It’s been about a month now since I changed my morning routine and I think it is going swimmingly. Most of you that are reading this are aware of the early-morning handwriting practice but that is only one of a few things I’m doing in the morning important to me.
For the last ten years my morning routine looked like this:
wake up around 6
hit snooze for too dang long
run to the shower
go to work
This was, effectively, starting the day with a stress hormone bath. I would sort if ease into the work day by starting with email and coffee/breakfast from work’s cafe but that’s still vaguely stress-inducing.
It was, I think, causing my brain to maintain unnecessarily high rates of stress. Enough that I grind my teeth in my sleep, wake with tension headaches and be a generally less valuable human all around.
That needed to change.
My new routine looks like this:
alarm at 5am
glare at Ginger for meowing at me for not immediately getting up (seriously, she vocalizes at me if I don’t get up immediately [to feed her])
handwritten journal about the last day, dreams, things that occurred to me while making coffee (about a page)
meditate (5-15 minutes depending in how crazed my brain is that morning)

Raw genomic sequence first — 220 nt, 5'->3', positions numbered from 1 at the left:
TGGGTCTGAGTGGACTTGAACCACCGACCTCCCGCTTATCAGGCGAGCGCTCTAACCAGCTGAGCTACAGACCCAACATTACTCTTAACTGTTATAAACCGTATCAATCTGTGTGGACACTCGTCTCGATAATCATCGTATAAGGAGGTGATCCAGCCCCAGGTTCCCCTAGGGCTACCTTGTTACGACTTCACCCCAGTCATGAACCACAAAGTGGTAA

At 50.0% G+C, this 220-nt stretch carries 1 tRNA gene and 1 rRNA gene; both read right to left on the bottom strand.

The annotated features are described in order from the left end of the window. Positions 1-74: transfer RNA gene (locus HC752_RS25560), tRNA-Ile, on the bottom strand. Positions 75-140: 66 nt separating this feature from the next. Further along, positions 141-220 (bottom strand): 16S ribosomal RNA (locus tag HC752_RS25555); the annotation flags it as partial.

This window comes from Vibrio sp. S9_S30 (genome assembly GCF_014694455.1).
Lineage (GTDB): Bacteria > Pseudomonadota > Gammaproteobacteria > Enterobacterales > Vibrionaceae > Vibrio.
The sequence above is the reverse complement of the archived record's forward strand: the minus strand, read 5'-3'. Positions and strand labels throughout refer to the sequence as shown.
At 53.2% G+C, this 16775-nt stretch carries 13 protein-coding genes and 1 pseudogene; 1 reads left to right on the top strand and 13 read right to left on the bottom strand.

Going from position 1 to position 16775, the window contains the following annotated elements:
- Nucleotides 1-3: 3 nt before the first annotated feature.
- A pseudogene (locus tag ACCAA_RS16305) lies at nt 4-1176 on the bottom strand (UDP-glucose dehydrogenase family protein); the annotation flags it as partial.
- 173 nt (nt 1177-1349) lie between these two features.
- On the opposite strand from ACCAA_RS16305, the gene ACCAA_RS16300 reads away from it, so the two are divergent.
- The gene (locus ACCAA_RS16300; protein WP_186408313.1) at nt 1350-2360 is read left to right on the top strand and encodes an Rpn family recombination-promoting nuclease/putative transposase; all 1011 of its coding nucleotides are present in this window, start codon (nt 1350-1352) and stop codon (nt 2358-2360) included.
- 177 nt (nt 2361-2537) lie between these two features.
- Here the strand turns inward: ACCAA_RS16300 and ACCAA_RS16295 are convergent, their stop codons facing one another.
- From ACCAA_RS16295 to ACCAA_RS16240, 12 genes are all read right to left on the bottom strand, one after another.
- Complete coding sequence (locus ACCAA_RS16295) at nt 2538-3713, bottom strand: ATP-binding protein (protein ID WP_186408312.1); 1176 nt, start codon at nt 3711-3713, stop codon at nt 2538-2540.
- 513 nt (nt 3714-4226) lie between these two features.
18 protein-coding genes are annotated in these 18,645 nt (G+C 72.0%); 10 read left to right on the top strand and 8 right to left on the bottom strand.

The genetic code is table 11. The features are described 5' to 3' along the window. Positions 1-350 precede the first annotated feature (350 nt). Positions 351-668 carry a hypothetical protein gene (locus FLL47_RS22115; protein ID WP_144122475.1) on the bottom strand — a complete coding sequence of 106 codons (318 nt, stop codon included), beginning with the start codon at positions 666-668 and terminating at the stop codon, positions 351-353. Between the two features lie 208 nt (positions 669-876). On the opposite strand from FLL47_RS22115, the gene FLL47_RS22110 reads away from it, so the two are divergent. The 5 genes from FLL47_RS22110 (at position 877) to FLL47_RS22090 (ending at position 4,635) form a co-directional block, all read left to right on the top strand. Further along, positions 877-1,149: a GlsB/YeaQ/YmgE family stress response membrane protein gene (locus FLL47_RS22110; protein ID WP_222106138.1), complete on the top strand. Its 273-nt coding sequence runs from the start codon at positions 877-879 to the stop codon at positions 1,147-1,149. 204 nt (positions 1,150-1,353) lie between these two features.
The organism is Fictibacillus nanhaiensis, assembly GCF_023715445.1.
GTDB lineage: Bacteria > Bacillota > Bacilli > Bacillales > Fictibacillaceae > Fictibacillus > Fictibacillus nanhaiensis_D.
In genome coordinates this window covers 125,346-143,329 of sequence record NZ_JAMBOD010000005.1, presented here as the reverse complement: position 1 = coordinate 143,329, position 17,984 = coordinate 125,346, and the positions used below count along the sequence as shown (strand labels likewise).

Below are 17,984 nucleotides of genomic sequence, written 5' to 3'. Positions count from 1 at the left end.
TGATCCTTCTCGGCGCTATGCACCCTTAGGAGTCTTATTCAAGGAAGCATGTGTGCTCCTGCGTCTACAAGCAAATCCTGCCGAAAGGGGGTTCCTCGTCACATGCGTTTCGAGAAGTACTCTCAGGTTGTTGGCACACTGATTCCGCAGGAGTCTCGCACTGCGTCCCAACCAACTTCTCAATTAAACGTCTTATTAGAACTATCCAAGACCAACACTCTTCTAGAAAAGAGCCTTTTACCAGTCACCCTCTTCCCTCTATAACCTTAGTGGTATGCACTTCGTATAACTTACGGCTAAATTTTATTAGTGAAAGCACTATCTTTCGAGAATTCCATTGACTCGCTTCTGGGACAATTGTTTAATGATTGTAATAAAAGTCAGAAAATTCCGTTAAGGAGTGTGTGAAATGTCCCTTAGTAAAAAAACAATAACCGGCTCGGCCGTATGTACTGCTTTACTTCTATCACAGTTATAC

…. Then I enter into the same point with previous routine and get to work around 7. Much calmer. I get to work much calmer.
In reflection I think this routine change, in a line of attempted routine changes, worked because it hits a few sweets spots of desired activities for me. I get to adopt a new skill (penmanship), introspect (journaling), enjoy solitude (meditation). I suspect the semi frequent positive reinforcement from meditative Oneness helps too but all the actives work in tandem way better than previous attempts at, say, exercising immediately.
Not to say that isn’t a good way to start the day - when I was running regularly (and it wasn’t painful any more) I did that too with great success. The biggest potential flaw in the exercise routine is the Gorram Winter. This one can be done in Winter through liberal use of programmable thermostats.
I also believe that this change in routine and the subsequent increase in general calmness has lead to some other things: increased productvity, better diet control, decreased alcohol intake, an improved sense of well being.
So, it’s been good.
Now, if my handwriting would just get better faster.
Picture: this is the iPad app Scape from Brian Eno. It’s a generative music app I use to help me meditate. I’m not so good at dismissing thought as I used to be when I first meditate in junior high.